written by Catherine Hansen
with additional scenes devised by the ensemble
directed by Aidan Jhane Gallivan
It’s Sally’s birthday party and she is determined to have the best party ever! But the only person who shows up is her cooler and older best friend, Casey, who moved away. Pranks are played and secrets emerge as Sally and Casey reminisce about their friendship and their best friend, Bruno, while navigating wacky menu items over the loudspeaker and a possibly evil clown. You’re all invited!
Natalie Shaw as Sally
Sage Backer as Casey
Mitch Vosejpka as Bruno
Sophie Widman as Cassandra/Bruno’s Mom
Bailey Hess as Sally’s Mom/Levi
and featuring Rob Ward as Karl/Cooper the Clown
Stage Manager – Morgan Strickland
Choreographer – Rob Ward
Production Photos and Design by Aidan Jhane Gallivan
Performed at Augsburg Studio as part of the 2019 Minnesota Fringe Festival
DIRECTOR INTERVIEW WITH TWIN CITIES ARTS READER
“Tragedy is done best with comedy and this show delivered for me. The dark underlayers, sadness, depression, grief, and guilt all slam into you with unexpected swiftness at the end and the moments of levity from Karl were amazing in breaking up those dark moments so that the true impact didn’t hit you until the end. Really well done.“– Audience Review
Chocolate Covered Chicken Wings takes a dark turn, but it doesn’t have to turn very far: There’s something fundamentally unsettling about adults playing the roles of children. Add the suggestion that animatronics may be lurking nearby, and you get one of the Fringe’s eeriest shows.
Inspired by childhood experiences at Chuck E. Cheese, playwright Catherine Hansen imagined two kids’ birthday parties in successive years at the same theme restaurant. (The title refers to one of the venue’s signature offerings.) Celebrating her 11th birthday, Sally (Natalie Shaw) is still reeling from the loss of her late peer Bruno (Mitch Vosejpka), whose 10th she attended the previous year. In its second half, the show flashes back to reveal exactly what happened at Bruno’s ill-fated fete.
Tones swing wildly and the plot unfolds in fits and starts, but director Aidan Jhane Gallivan and her cast make the lumpiness work in their favor by keeping Fringe-goers on our toes. It’s hard not to be impressed by the downright frenetic performances from Vosejpka and, as a young rival to Sally, Sophie Widman, with Sage Backer and Bailey Hess as party guests with cooler heads. That said, the show really belongs to the extraordinary Shaw, whose Sally is an unforgettable creation: both hilariously over-the-top and poignantly earnest.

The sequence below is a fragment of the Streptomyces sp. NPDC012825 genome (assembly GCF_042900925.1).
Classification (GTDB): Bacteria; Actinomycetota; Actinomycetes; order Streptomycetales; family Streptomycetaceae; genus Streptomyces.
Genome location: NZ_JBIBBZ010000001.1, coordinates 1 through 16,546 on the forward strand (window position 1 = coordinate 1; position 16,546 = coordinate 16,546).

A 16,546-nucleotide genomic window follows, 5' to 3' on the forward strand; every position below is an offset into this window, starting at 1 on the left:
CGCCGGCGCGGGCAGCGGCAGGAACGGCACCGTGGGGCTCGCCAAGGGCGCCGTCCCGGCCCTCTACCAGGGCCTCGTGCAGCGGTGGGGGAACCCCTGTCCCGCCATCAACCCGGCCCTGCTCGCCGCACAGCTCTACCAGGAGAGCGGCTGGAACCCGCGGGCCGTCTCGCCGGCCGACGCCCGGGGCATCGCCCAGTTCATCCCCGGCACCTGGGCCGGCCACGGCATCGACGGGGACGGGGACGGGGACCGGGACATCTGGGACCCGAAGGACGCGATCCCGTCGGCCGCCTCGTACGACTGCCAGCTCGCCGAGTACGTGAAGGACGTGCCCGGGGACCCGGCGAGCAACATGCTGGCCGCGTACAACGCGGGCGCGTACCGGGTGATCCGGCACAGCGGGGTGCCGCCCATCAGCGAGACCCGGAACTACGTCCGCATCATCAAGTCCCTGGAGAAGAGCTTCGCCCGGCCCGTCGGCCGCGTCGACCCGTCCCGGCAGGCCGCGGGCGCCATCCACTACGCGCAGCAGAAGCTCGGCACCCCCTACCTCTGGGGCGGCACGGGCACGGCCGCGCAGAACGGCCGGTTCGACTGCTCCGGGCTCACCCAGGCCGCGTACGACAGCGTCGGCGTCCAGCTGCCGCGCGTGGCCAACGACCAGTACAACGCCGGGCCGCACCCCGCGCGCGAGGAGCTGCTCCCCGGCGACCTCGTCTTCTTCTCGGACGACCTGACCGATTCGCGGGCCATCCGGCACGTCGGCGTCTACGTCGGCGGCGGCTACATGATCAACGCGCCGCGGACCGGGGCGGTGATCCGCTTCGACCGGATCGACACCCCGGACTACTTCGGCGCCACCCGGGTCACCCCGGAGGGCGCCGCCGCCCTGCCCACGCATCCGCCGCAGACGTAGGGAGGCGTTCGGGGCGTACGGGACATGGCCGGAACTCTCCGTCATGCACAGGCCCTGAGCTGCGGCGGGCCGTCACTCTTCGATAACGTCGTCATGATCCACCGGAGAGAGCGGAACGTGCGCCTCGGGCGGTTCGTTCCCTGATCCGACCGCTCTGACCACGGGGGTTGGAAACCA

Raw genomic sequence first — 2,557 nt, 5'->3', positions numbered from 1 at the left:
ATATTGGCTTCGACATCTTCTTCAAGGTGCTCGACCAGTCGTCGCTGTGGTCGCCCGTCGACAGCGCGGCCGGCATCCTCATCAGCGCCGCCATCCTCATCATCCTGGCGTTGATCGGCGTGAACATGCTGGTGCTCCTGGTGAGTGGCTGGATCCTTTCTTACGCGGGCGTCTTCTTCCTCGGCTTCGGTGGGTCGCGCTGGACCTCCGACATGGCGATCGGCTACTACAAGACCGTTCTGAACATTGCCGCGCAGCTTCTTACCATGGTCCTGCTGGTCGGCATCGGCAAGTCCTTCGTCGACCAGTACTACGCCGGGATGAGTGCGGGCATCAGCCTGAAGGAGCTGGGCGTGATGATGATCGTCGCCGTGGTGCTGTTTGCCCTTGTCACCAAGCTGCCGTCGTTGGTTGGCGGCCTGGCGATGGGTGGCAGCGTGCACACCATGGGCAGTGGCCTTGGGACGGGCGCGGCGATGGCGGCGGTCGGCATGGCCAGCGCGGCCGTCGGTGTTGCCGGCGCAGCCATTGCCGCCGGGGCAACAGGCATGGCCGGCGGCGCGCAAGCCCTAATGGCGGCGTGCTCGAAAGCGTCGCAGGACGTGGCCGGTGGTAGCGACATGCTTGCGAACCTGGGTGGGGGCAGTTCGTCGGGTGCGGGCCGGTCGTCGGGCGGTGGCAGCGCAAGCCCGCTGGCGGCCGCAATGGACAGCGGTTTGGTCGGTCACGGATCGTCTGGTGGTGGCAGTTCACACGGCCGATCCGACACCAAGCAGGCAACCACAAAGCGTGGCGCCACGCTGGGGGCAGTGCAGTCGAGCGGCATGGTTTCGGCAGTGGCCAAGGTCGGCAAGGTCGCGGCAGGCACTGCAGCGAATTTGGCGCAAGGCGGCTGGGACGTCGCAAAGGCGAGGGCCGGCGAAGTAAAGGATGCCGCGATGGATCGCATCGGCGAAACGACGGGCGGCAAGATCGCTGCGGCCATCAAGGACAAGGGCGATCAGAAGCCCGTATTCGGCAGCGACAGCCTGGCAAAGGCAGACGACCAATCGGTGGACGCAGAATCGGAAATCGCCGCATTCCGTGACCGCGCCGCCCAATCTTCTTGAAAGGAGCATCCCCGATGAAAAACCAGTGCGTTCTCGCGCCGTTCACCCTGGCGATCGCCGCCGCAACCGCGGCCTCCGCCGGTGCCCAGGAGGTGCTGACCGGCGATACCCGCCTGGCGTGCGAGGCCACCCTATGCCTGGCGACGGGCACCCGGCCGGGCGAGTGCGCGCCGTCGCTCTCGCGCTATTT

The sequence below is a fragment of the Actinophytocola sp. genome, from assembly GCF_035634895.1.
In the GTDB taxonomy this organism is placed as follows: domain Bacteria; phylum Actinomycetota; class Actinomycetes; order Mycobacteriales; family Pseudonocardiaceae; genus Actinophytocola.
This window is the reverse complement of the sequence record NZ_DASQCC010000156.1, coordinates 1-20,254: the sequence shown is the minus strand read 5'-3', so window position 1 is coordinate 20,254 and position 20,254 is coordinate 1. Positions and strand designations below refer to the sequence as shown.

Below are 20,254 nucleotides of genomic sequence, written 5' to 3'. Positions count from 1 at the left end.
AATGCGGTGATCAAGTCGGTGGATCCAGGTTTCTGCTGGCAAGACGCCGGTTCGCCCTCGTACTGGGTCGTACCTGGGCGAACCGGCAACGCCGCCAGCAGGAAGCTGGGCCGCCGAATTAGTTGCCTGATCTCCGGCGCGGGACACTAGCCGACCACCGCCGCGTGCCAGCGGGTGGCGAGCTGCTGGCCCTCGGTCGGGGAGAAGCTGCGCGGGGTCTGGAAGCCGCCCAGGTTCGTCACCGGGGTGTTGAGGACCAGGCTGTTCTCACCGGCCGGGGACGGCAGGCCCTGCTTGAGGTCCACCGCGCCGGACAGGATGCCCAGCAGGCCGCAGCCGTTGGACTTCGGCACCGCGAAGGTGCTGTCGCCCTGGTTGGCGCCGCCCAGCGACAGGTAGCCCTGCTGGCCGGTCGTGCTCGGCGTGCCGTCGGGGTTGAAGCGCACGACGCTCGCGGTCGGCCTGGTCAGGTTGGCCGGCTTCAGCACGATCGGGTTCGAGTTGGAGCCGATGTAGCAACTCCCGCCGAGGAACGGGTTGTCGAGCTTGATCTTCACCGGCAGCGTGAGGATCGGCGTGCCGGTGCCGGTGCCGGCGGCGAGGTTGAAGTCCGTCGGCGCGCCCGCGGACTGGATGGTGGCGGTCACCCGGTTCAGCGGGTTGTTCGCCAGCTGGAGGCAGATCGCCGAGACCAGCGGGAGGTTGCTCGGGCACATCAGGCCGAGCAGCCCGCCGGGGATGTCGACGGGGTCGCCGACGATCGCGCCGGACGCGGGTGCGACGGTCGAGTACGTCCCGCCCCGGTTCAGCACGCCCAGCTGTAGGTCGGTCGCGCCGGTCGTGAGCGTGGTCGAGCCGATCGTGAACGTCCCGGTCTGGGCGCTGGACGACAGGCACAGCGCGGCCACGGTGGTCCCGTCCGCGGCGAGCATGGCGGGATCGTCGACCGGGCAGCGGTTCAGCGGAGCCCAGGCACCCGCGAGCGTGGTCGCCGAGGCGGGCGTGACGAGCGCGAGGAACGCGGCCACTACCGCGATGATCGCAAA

– Jay Gabler, City Pages Minneapolis
“This is another one of those plays that starts out very light, but turns more serious. It is much more successful at doing so than most plays that attempt this. It didn’t feel forced at all, and I was very moved by the end. I left the show wondering what happens to some of the characters after the play ends, during the rest of their lives. That RARELY happens. Congratulations to the cast, director, and writer on a beautiful show!”– Audience Review
The energy of Natalie Shaw and Mitch Vosejpka was amazing and natural, and best friend Sage Backer was a perfectly wry and grounding compliment. I also loved the characterizations written into the mother types, played excellently by Bailey Hess and Sophie Widman. I had no idea it would end as it would and found it shocking, bold, and poignant. I kept turning around the final dance scene over in my head after I left and it suddenly clicked shortly after I left. Thank you for a wonderful show and performance.– Audience Review